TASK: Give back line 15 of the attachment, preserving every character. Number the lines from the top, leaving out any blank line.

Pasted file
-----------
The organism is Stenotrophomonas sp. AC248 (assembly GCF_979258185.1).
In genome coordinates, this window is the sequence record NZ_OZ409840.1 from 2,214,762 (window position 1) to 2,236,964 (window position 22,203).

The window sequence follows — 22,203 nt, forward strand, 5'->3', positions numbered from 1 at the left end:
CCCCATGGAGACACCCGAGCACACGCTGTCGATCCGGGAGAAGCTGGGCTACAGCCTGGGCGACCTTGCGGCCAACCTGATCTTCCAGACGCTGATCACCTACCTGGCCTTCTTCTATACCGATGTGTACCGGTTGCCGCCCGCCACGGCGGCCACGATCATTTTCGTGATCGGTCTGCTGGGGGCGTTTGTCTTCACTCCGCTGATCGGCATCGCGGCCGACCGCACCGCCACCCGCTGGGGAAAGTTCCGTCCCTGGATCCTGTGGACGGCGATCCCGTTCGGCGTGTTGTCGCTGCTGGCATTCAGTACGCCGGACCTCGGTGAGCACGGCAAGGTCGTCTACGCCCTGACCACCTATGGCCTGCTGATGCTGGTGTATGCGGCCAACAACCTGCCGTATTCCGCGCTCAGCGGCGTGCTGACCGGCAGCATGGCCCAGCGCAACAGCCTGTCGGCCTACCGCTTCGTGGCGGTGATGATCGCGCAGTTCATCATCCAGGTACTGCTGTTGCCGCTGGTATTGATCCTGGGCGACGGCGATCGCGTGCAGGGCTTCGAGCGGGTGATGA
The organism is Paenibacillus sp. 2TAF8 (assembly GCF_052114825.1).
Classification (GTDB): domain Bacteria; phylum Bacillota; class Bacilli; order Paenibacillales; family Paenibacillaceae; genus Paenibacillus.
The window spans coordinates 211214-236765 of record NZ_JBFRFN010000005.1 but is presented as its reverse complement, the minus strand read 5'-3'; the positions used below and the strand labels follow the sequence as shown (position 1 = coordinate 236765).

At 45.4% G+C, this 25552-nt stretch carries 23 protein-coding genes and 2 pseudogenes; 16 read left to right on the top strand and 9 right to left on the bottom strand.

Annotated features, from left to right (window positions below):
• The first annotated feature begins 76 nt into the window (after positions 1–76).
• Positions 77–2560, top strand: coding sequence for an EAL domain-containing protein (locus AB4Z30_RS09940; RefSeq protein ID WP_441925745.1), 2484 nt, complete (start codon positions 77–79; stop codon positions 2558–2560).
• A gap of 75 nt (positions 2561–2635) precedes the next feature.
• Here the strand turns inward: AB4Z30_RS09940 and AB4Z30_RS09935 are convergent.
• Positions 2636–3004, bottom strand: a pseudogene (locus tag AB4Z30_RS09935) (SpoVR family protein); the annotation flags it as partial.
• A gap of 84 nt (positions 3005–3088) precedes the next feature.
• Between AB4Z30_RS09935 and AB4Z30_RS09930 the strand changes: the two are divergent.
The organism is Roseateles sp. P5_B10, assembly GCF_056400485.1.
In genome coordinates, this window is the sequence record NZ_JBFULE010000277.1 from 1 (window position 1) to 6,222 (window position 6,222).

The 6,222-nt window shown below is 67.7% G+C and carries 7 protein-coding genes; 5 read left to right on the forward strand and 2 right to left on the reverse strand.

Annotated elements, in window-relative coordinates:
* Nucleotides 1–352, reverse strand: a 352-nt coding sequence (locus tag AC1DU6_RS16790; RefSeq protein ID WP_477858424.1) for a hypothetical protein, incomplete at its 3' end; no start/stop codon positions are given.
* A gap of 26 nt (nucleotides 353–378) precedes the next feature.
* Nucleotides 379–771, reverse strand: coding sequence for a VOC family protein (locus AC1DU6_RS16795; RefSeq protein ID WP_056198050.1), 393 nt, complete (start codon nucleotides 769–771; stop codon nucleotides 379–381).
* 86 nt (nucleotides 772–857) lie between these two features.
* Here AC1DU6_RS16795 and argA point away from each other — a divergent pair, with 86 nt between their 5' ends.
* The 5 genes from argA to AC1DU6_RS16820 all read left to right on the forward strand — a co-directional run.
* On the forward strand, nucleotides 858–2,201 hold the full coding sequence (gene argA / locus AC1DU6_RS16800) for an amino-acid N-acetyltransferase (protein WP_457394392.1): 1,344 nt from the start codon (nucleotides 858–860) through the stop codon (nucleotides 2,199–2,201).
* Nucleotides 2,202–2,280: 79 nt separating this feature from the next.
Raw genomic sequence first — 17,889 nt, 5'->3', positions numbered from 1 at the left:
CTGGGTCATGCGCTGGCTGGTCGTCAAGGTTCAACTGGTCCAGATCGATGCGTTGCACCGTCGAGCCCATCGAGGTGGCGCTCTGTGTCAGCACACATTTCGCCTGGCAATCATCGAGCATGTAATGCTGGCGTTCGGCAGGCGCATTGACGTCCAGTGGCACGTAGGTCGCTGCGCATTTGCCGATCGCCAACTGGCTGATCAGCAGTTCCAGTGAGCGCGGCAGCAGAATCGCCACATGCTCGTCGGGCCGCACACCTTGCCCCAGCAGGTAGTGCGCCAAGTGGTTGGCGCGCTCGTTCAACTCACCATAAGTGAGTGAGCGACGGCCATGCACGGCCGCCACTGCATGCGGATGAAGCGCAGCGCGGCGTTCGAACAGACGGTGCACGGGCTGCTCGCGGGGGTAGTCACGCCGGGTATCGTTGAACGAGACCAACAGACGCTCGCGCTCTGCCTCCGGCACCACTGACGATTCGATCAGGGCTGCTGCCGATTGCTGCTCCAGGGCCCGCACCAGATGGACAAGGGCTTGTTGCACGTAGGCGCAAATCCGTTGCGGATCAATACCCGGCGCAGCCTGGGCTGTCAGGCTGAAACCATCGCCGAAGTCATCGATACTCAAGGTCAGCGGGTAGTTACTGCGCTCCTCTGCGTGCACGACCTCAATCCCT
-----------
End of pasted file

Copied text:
• A gap of 84 nt (positions 3005–3088) precedes the next feature.